The Islamic State buys itself a day of horror, little else, by killing James Foley
By uploading a video of its execution of journalist James Foley to the Web on Tuesday, the Islamic State achieves the impossible: It re-executes him every time somebody presses play.
The horror of perpetual re-execution was obviously the Islamic State’s goal. Nobody with a soul—knowing what’s coming—can listen to Foley’s speech without their hearts going full-throttle and shuddering at the murderous climax. For its troubles, the Islamic State has gotten a sliver of what it wants today. The story dominates the news. The video has become available on every desktop, laptop, and smartphone in the world. People are beseeching one another not to link to the video. Twitter CEO Dick Costolo has announced the suspension of accounts that tweet the graphic images, and the New York Post and Daily News are suffering a boatload of criticism for printing screen-grabs of the murder on their morning covers.
And yet, video-beheading seems to be a strategy to nowhere. Al Qaeda attempted similar contamination of our dream pools more than a decade ago with its 2002 video killing of Wall Street Journal reporter Daniel Pearl, which was also disseminated on the Web. Like the Islamic State video, which proclaimed it was a “message to America,” Al Qaeda’s video was designed to deter the U.S. government from continuing to intervene in Iraq and to shift American public opinion. But had the Al Qaeda strategy been successful, the United States wouldn’t be bombing in northern Iraq today. More likely, the videos, which our Western eyes tell us are staged for our benefit, are really aimed at the video-makers’ constituents to attract maximum attention, showcase the groups’ power, attract recruits, and build cadres – all things that the video may actually do.
As the Washington Post notes today, Islamist groups have been videoing beheadings in a dramatic way since 1996, when one took Russian soldier Yevgeny Rodionov prisoner during the Chechen War and documented his murder. In 2004, American businessman Nicholas Berg was beheaded on tape after being grabbed in Iraq. In each instance, the slayings dominated the news and the Web for a couple of cycles, and the horror had then subsided. But graphic killings have yet to sway any country’s policy or public opinion in a meaningful way. It’s no consolation to the friends and family of Foley, but like our exposure to other atrocities, we have a way of normalizing the videos and compartmentalizing our revulsion. The Islamic State’s threat to kill another American journalist held captive, Steven Sotloff, unless President Barack Obama takes the right “steps,” won’t deliver the results the organization seeks.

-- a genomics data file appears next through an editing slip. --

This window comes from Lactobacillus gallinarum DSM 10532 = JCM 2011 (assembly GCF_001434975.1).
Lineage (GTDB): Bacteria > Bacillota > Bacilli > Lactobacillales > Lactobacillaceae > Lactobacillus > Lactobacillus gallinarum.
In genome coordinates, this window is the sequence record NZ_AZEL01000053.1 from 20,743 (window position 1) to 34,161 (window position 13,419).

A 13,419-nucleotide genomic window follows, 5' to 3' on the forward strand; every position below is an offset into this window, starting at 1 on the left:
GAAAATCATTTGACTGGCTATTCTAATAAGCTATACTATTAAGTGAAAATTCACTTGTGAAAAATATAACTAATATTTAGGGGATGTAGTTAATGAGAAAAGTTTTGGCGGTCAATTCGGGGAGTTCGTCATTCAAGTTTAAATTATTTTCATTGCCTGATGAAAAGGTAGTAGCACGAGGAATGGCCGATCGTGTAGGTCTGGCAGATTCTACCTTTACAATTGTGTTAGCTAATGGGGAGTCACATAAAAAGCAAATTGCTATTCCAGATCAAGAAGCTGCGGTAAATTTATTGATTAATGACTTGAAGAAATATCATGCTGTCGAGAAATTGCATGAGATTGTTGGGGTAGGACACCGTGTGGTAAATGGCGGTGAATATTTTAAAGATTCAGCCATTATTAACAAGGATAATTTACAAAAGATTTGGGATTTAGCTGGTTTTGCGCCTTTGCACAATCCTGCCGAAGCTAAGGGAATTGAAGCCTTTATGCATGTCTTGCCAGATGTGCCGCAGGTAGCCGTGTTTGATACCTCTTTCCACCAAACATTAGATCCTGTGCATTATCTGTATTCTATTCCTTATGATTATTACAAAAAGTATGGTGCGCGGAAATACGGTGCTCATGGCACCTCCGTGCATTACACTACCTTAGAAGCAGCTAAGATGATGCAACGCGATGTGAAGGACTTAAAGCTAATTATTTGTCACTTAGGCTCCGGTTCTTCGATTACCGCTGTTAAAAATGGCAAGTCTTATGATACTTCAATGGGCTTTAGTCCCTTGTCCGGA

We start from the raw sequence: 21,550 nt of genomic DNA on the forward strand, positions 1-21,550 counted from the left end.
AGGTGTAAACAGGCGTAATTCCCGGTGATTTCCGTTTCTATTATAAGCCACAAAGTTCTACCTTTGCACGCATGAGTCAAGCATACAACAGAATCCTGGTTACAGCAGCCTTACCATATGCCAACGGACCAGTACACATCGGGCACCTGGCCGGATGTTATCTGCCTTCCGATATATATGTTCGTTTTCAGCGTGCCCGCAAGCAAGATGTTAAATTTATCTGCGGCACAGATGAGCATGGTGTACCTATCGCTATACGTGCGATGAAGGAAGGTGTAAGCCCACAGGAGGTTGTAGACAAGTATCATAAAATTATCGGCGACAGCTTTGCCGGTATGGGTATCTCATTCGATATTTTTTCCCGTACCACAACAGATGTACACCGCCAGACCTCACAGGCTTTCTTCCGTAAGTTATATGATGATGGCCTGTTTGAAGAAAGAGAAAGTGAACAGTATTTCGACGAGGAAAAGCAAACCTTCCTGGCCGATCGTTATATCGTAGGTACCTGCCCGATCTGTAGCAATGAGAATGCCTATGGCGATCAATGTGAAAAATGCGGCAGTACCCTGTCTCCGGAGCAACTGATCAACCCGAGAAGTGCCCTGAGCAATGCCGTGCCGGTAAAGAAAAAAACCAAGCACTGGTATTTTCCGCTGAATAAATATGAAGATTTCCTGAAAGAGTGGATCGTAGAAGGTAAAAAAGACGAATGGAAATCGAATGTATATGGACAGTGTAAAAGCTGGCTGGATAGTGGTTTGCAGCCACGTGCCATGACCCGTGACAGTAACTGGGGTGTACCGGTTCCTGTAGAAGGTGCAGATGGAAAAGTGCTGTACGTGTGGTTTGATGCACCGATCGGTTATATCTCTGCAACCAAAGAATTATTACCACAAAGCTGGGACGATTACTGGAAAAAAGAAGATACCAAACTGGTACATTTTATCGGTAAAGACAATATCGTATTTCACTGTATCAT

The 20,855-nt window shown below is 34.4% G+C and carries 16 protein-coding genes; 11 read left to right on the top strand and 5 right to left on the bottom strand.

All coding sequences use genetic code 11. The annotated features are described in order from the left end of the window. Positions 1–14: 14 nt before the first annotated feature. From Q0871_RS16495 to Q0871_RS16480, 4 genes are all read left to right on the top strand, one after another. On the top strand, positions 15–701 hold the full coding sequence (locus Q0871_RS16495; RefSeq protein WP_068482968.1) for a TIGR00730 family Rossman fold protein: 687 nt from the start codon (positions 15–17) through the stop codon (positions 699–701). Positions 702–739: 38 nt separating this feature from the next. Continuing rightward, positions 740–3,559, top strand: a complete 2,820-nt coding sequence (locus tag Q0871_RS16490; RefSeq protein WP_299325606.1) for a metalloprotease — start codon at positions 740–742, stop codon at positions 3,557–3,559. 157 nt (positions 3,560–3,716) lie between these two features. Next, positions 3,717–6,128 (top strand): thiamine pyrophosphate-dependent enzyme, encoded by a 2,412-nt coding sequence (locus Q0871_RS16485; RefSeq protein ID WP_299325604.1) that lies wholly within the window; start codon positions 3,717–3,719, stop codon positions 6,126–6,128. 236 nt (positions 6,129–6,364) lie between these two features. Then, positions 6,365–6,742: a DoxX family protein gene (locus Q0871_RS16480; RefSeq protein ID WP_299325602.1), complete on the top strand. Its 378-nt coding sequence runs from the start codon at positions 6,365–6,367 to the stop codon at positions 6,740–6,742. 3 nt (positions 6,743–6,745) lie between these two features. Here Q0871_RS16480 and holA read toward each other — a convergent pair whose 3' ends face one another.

The killing of an innocent reporter violates what many of us would call an unwritten social contract stipulating that journalists deserve protection because they’re witnesses to history, not state actors. This unwritten contract, while often observed, has also been ignored. In his history of war reporting, The First Casualty, Phillip Knightley writes of the “nasty condition attached to being a neutral correspondent accredited to the British army” during World War I. “If the correspondent later reported from the German side and was captured by the British, he would be summarily executed as a spy.” The Germans followed this example, he continues.
There are other notable occasions in contemporary times when the social contract collapsed and Western reporters were deliberately killed by soldiers — not just caught in a crossfire. During the spring 1970 invasion of Cambodia by the United States, two dozen reporters, including several Japanese, were taken prisoner by either the Khmer Rouge or the Viet Cong and never found again, presumably killed as spies or for being reporters. In 1979, ABC News reporter Bill Stewart was executed at a Nicaraguan army checkpoint. Although the video was blurry and taken from a distance, news organizations did not suppress it. Walter Cronkite ran it on The CBS Evening News.
The old framework, in which reporters are generally tolerated, may be coming to an end, especially on the Syria, Iraq, and Libya battlegrounds. As the New Yorker‘s Jon Lee Anderson writes today, “Yesterday’s guerrillas have given way to terrorists, and now terrorists have given way to this new band [from the Islamic State], who are something like serial killers.” Serial killers tend to reject social contracts.
As we mourn Foley’s death, we need also acknowledge how routine the killing of reporters has become world-wide, and not just on the war-front. According to statistics compiled by the Committee to Protect Journalists, at least 706 reporters have been murdered since 1992, and only 25 percent of them while covering a war. The remainder was assigned to other beats — crime, corruption, politics, human rights, and the like. Of the total dead, 94 percent weren’t foreign correspondents, they were local reporters.
Journalists make huge sacrifices every day by reporting from the edge. A century ago, when a young reporter asked the New York Evening World ‘s legendary reporter Charles Chapin what to do while he was covering a fire, Chapin had a quick answer. “Go pick the hottest place and jump into it.” That’s what real reporters do. That’s what James Foley did.
Mathew Ingram of Gigaom explores the decisions by Twitter and YouTube to delete the Foley images from the Web. Send tips to Shafer.Reuters@gmail.com. Watch my Twitter feed. Sign up for email notifications of new Shafer columns (and other occasional announcements). Subscribe to this RSS feed for new Shafer columns.
PHOTO: A sign outside a shop remembers James Foley in his hometown of Rochester, New Hampshire August 20, 2014. REUTERS/Brian Snyder